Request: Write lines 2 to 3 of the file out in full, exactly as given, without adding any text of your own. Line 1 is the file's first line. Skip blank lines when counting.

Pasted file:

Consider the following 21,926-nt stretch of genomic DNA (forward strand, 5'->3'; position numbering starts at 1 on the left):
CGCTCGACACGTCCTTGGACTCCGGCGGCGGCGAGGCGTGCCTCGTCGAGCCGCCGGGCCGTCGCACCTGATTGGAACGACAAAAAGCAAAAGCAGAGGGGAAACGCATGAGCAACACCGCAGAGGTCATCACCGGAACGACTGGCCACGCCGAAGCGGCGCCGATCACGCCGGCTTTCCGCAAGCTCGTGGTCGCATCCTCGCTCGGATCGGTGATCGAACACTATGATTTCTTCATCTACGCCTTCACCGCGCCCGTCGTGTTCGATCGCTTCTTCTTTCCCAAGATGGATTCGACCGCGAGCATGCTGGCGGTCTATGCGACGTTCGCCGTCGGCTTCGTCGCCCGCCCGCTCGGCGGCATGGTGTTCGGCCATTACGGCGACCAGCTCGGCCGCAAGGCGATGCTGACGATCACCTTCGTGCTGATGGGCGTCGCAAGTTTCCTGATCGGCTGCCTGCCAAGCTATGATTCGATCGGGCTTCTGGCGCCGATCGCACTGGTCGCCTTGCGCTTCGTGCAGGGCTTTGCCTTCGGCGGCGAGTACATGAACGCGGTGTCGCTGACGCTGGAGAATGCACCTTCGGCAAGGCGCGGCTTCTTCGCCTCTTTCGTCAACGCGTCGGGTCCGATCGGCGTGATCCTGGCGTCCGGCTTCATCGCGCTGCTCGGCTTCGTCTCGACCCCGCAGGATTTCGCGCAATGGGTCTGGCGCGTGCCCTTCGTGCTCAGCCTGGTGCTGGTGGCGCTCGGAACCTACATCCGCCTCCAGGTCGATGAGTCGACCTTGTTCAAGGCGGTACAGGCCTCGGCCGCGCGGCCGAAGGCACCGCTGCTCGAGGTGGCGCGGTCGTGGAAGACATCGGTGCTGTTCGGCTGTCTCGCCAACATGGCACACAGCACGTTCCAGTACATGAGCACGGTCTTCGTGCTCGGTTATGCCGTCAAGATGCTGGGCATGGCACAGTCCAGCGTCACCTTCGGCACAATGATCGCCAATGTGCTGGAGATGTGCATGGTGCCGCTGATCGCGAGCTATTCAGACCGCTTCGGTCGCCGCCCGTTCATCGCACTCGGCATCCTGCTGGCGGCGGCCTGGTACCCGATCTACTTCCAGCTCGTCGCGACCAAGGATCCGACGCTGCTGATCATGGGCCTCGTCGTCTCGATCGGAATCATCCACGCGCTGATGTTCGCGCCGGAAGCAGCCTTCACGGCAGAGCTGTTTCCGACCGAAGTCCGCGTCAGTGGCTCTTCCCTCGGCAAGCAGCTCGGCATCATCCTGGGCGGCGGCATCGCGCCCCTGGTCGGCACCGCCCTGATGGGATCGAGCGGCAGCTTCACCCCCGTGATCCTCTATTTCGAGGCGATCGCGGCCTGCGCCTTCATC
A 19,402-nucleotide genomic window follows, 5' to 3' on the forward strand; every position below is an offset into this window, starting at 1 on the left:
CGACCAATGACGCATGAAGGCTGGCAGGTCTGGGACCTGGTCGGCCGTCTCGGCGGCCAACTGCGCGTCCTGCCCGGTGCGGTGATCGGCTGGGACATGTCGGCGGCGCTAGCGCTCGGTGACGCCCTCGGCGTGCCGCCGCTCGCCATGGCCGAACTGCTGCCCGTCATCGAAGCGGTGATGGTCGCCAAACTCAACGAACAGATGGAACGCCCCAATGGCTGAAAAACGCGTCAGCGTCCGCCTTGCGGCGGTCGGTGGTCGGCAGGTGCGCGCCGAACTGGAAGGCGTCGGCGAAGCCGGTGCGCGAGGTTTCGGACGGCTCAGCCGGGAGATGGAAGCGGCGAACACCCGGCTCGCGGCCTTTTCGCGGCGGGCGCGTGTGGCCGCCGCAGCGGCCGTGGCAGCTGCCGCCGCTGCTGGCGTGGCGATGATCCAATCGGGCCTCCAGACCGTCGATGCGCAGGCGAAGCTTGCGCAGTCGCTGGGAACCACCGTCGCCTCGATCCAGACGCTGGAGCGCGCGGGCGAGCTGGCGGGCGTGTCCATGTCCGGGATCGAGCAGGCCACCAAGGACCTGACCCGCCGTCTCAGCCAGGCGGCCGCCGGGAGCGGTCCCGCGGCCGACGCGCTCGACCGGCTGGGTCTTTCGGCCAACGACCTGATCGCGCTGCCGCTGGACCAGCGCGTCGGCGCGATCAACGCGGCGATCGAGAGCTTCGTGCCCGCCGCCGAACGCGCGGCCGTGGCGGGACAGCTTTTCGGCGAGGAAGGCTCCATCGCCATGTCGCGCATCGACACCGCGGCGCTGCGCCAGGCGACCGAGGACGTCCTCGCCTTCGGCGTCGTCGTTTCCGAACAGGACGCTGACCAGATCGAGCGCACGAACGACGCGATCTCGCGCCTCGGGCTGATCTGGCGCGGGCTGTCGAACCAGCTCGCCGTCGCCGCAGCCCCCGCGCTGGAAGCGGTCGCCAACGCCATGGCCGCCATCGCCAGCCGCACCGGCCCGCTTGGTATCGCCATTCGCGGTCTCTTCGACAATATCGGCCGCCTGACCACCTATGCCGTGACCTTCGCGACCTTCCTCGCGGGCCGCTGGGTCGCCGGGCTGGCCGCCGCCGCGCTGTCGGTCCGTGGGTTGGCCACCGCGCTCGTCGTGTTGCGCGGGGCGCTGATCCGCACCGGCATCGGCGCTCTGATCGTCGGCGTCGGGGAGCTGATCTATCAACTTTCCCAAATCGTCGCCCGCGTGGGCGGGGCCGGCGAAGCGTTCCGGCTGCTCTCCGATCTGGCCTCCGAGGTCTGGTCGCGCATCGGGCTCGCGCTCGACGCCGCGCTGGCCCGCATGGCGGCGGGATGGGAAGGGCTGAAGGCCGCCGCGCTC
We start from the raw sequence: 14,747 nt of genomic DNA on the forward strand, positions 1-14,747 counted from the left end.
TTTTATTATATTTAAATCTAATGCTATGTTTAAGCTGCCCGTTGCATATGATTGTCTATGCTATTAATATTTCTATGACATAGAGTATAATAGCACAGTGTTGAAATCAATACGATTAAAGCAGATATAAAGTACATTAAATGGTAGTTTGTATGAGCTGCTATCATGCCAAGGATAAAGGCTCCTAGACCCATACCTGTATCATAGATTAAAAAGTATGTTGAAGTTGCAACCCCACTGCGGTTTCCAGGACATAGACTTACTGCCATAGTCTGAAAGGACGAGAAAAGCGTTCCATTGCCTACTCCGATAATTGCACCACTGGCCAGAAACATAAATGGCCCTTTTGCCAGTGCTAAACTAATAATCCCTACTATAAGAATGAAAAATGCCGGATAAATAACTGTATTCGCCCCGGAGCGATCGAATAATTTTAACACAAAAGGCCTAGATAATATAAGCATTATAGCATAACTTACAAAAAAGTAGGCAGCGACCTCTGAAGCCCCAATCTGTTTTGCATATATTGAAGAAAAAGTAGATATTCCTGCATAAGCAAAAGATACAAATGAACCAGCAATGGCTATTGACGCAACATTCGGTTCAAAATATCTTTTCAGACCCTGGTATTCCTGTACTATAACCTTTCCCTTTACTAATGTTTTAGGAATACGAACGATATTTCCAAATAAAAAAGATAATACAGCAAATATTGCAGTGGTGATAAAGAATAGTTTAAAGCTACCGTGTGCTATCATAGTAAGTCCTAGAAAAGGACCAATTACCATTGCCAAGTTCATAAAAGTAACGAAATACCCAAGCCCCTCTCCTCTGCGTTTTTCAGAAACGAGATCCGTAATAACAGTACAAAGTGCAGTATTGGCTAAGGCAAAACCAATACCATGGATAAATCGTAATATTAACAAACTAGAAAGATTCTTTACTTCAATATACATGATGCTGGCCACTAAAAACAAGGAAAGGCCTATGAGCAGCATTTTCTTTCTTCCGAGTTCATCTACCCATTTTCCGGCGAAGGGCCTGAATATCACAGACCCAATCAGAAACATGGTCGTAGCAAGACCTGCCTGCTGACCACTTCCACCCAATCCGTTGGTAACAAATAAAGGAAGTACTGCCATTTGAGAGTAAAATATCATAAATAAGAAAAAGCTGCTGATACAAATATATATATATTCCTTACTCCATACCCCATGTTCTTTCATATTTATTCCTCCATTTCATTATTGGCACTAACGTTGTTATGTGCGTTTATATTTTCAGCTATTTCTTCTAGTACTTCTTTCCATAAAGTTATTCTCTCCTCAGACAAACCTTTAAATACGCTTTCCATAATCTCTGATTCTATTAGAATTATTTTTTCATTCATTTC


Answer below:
CGCTCGACACGTCCTTGGACTCCGGCGGCGGCGAGGCGTGCCTCGTCGAGCCGCCGGGCCGTCGCACCTGATTGGAACGACAAAAAGCAAAAGCAGAGGGGAAACGCATGAGCAACACCGCAGAGGTCATCACCGGAACGACTGGCCACGCCGAAGCGGCGCCGATCACGCCGGCTTTCCGCAAGCTCGTGGTCGCATCCTCGCTCGGATCGGTGATCGAACACTATGATTTCTTCATCTACGCCTTCACCGCGCCCGTCGTGTTCGATCGCTTCTTCTTTCCCAAGATGGATTCGACCGCGAGCATGCTGGCGGTCTATGCGACGTTCGCCGTCGGCTTCGTCGCCCGCCCGCTCGGCGGCATGGTGTTCGGCCATTACGGCGACCAGCTCGGCCGCAAGGCGATGCTGACGATCACCTTCGTGCTGATGGGCGTCGCAAGTTTCCTGATCGGCTGCCTGCCAAGCTATGATTCGATCGGGCTTCTGGCGCCGATCGCACTGGTCGCCTTGCGCTTCGTGCAGGGCTTTGCCTTCGGCGGCGAGTACATGAACGCGGTGTCGCTGACGCTGGAGAATGCACCTTCGGCAAGGCGCGGCTTCTTCGCCTCTTTCGTCAACGCGTCGGGTCCGATCGGCGTGATCCTGGCGTCCGGCTTCATCGCGCTGCTCGGCTTCGTCTCGACCCCGCAGGATTTCGCGCAATGGGTCTGGCGCGTGCCCTTCGTGCTCAGCCTGGTGCTGGTGGCGCTCGGAACCTACATCCGCCTCCAGGTCGATGAGTCGACCTTGTTCAAGGCGGTACAGGCCTCGGCCGCGCGGCCGAAGGCACCGCTGCTCGAGGTGGCGCGGTCGTGGAAGACATCGGTGCTGTTCGGCTGTCTCGCCAACATGGCACACAGCACGTTCCAGTACATGAGCACGGTCTTCGTGCTCGGTTATGCCGTCAAGATGCTGGGCATGGCACAGTCCAGCGTCACCTTCGGCACAATGATCGCCAATGTGCTGGAGATGTGCATGGTGCCGCTGATCGCGAGCTATTCAGACCGCTTCGGTCGCCGCCCGTTCATCGCACTCGGCATCCTGCTGGCGGCGGCCTGGTACCCGATCTACTTCCAGCTCGTCGCGACCAAGGATCCGACGCTGCTGATCATGGGCCTCGTCGTCTCGATCGGAATCATCCACGCGCTGATGTTCGCGCCGGAAGCAGCCTTCACGGCAGAGCTGTTTCCGACCGAAGTCCGCGTCAGTGGCTCTTCCCTCGGCAAGCAGCTCGGCATCATCCTGGGCGGCGGCATCGCGCCCCTGGTCGGCACCGCCCTGATGGGATCGAGCGGCAGCTTCACCCCCGTGATCCTCTATTTCGAGGCGATCGCGGCCTGCGCCTTCATC
A 19,402-nucleotide genomic window follows, 5' to 3' on the forward strand; every position below is an offset into this window, starting at 1 on the left: